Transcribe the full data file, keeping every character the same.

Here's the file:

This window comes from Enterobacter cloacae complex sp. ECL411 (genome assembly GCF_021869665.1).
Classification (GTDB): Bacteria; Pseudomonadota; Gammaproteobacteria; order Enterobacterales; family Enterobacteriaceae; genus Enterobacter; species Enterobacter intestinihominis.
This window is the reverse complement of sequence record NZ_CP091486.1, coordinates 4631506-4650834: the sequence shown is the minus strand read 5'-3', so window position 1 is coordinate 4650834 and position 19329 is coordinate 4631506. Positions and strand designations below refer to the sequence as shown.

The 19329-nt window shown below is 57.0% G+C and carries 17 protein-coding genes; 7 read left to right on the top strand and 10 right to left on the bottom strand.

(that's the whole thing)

This window comes from Enterobacter cloacae complex sp. ECL411 (genome assembly GCF_021869665.1).
Classification (GTDB): Bacteria; Pseudomonadota; Gammaproteobacteria; order Enterobacterales; family Enterobacteriaceae; genus Enterobacter; species Enterobacter intestinihominis.
This window is the reverse complement of sequence record NZ_CP091486.1, coordinates 4631506-4650834: the sequence shown is the minus strand read 5'-3', so window position 1 is coordinate 4650834 and position 19329 is coordinate 4631506. Positions and strand designations below refer to the sequence as shown.

The 19329-nt window shown below is 57.0% G+C and carries 17 protein-coding genes; 7 read left to right on the top strand and 10 right to left on the bottom strand.